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German adjective endings (simplified?)

I don't see a need for the mixed declension table. I know its supposed to be for adjectives preceded by -ein words (ein, kein, mein, irgendein, sein etc) but in those instances I just use the strong table when the -ein word has no ending and the weak table when the -ein word does have an ending.

Eg: Mein alter Freund schreibt mit seinem neuen Bleistift.

"mein" is endingless so use the strong table ending (-er for masculine nominative) and "seinem" has an ending so use weak declension ending (-en for masculine dative)

So is the mixed declension table totally redundant?.

Also, to simplify things further, if you learn the definite article table then you can derive the strong adjective endings table from that as follows : der(-er), die(-e), das(-es), den(-en), dem(-em) and des(-en - NOT -es)

Eg: Ich glaube, kaltes Bier schmeckt gut.

Bier is nominative neuter (das Bier) so the ending is -es, kaltes.

So, you may only need to learn the weak declension table which is nearly all -en apart from the five -e endings.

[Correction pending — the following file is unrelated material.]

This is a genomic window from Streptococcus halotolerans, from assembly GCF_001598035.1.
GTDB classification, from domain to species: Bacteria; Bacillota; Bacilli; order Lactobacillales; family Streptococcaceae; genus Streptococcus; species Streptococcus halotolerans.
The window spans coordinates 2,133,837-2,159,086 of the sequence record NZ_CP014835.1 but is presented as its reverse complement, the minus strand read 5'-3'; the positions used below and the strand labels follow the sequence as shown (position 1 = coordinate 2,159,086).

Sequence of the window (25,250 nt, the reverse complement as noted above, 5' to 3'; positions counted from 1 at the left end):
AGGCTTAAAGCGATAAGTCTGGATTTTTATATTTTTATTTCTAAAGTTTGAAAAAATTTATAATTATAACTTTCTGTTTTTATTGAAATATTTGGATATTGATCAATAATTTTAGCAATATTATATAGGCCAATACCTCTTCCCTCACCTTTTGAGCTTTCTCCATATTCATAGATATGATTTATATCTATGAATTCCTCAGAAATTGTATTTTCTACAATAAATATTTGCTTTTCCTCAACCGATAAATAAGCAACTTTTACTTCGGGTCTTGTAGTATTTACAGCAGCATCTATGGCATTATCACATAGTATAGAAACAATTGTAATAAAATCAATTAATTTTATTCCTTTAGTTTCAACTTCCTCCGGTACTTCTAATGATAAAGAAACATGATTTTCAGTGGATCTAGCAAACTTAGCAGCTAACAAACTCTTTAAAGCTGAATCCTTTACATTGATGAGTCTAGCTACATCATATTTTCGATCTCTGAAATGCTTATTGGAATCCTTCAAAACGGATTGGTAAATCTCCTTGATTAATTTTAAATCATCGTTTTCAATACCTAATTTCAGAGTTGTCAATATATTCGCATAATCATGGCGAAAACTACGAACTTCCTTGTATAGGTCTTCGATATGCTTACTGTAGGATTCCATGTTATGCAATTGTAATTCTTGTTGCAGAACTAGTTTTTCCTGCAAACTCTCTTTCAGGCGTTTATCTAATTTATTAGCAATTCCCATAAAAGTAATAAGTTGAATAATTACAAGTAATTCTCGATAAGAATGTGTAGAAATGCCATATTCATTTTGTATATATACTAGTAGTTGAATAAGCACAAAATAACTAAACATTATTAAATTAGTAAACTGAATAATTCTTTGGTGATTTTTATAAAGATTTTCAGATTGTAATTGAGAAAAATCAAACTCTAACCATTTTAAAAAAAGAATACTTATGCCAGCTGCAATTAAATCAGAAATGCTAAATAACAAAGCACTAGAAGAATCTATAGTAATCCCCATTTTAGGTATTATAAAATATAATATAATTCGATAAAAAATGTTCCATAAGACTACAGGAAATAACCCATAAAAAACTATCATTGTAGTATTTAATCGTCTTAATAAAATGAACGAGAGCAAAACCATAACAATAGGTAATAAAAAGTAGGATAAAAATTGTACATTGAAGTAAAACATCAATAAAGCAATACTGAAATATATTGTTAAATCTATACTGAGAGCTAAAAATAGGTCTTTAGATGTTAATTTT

Unless I have missed something (let me know if i have), this approach seems to work and I find it much easier than the three table approach.

April 8, 2018

1 Comment


I agree that using tables is a terrible way to teach this, and yet somehow it's what most textbooks and courses do. If you already know when to use the different forms of 'der' and 'ein' then the whole thing can be reduced to a few simple rules. This can be done in different ways though so there is some choice in how you want to formulate these rules. Here is my version:

If there is no article then go according to the form of 'der' you would use. Otherwise if it's plural, or if it's Dative or Genitive case then add -en. Otherwise if there's an indefinite article the go according to the form of 'der' and if there is an definite article then go according to the form of 'ein'.

The Strong/Weak/Mixed just adds an extra layer of jargon without really making the system any easier.

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